Dollar Spot Fungus: Causes, Prevention & Treatment

Dollar Spot Fungus, also known as dollar spot disease, is an environmentally-related lawn fungus that can cost you a lot of money. It causes turfgrass to turn brown and die in circular patches about 12 inches in diameter. Fungal spores are spread by rain or irrigation water and this fungus thrives on stressed grasses with excess nitrogen levels. This is why it’s important to fertilize your lawn so that it has the right balance of nutrients for healthy growth. Dollar Spot Treatment for your lawn is essential if you want to avoid being faced with large areas of dead grass!

dollar spot fungus in your grassWhat Causes Dollar Spot Fungus?

Dollar Spot Fungus is caused by a fungus called Sclerotinia homoeocarpa. This fungus thrives in soil with high nitrogen levels, which can cause lawns to become stressed and more susceptible to dollar spot infection. It’s important to maintain healthy nitrogen levels so that your turfgrass remains green and disease-free!

Dollar Spot Fungus is not just a lawn problem – it’s also related to the environment. It thrives in areas where nitrogen levels are high due to fertilizing or overuse of turf grass and rainwater spreads spores from infected plants onto healthy ones. A dollar spot treatment will help kill off any new infections that can be caused by this environmental condition.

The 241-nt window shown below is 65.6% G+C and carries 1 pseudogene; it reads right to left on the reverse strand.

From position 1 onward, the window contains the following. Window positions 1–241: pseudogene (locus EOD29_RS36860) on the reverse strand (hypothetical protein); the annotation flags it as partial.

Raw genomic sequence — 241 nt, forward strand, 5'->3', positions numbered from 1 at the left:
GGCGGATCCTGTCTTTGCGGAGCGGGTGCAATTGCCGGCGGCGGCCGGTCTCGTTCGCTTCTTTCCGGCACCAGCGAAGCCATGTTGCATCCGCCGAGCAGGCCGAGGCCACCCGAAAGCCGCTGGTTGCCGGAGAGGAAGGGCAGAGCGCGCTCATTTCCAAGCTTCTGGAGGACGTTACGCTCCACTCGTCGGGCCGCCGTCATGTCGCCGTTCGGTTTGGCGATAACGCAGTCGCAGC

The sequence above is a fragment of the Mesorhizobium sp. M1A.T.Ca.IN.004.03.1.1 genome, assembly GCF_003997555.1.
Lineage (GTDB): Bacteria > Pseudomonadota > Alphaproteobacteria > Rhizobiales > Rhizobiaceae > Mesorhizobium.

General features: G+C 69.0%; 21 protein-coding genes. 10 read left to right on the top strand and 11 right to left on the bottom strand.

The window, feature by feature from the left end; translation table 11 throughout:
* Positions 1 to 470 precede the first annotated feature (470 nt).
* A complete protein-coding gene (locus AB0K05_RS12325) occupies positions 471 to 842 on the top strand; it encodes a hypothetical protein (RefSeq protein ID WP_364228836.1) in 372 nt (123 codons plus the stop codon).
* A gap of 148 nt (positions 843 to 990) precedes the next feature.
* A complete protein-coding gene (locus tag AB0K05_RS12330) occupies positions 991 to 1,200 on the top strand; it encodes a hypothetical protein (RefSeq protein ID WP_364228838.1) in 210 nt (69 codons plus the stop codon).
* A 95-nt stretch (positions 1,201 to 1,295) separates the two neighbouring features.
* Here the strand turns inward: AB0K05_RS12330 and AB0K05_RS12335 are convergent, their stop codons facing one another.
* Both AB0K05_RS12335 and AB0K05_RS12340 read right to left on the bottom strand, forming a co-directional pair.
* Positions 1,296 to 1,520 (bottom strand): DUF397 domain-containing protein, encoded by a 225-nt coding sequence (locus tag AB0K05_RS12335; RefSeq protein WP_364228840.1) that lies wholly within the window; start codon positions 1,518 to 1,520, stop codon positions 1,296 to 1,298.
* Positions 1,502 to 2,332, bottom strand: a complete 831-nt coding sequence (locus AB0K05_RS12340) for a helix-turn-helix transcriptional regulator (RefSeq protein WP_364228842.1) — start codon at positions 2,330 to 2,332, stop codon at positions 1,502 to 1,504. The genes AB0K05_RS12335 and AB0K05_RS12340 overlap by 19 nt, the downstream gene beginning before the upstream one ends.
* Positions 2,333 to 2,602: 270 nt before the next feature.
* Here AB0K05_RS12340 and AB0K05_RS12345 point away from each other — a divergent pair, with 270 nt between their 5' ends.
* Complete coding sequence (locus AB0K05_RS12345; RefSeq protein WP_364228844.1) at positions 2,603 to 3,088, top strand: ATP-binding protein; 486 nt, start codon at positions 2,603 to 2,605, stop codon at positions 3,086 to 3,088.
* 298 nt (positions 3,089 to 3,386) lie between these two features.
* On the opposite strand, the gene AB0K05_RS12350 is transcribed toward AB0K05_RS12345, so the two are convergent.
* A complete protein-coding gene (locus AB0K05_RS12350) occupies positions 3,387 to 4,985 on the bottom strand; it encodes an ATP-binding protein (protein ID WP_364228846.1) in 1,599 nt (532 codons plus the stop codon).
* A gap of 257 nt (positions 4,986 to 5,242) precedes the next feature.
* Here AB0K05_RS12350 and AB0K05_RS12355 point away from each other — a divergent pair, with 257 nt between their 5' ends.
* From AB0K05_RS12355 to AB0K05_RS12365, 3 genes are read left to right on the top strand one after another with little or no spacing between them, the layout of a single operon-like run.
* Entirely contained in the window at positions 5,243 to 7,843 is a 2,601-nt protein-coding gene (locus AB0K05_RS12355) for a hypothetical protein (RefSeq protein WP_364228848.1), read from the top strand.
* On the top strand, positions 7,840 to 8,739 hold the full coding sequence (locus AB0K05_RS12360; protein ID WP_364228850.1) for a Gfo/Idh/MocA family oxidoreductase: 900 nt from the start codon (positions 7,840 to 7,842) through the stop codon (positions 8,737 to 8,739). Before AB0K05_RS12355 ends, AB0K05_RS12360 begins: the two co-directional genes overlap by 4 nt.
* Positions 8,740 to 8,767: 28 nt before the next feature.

If you want beautiful green grass year round without any problems from dollar spot disease then make sure to take care of it so that this doesn’t happen! Here are some tips for dealing with dollar spot fungal infection along with what causes them so read on for more information about how you can avoid dealing with this lawn fungus!

How do you prevent Dollar Spot Fungus?

One way to prevent dollar spot fungus is by fertilizing in the late summer, which helps maintain healthy levels of nitrogen. You can also choose a lawn with lower risk for fungal infection such as Kentucky Bluegrass or Bermuda Grass since these types have some natural resistance against this problem.

Another way to avoid getting Dollar Spot Fungus on your lawn and killing off areas where it already exists is by applying fungicide during periods when you are more likely to get infected, especially if you live in an area that has higher humidity, rainfall and temperature ranges! For example: April-August (tropical environments)

It’s important not only to treat surfaces after they’re contaminated but also identify what causes dollars spots so that you know how best to prevent them from happening in the first place!

– Nitrogen levels are high due to fertilizing or overuse of turf grass and rainwater spreads spores from infected plants onto healthy ones.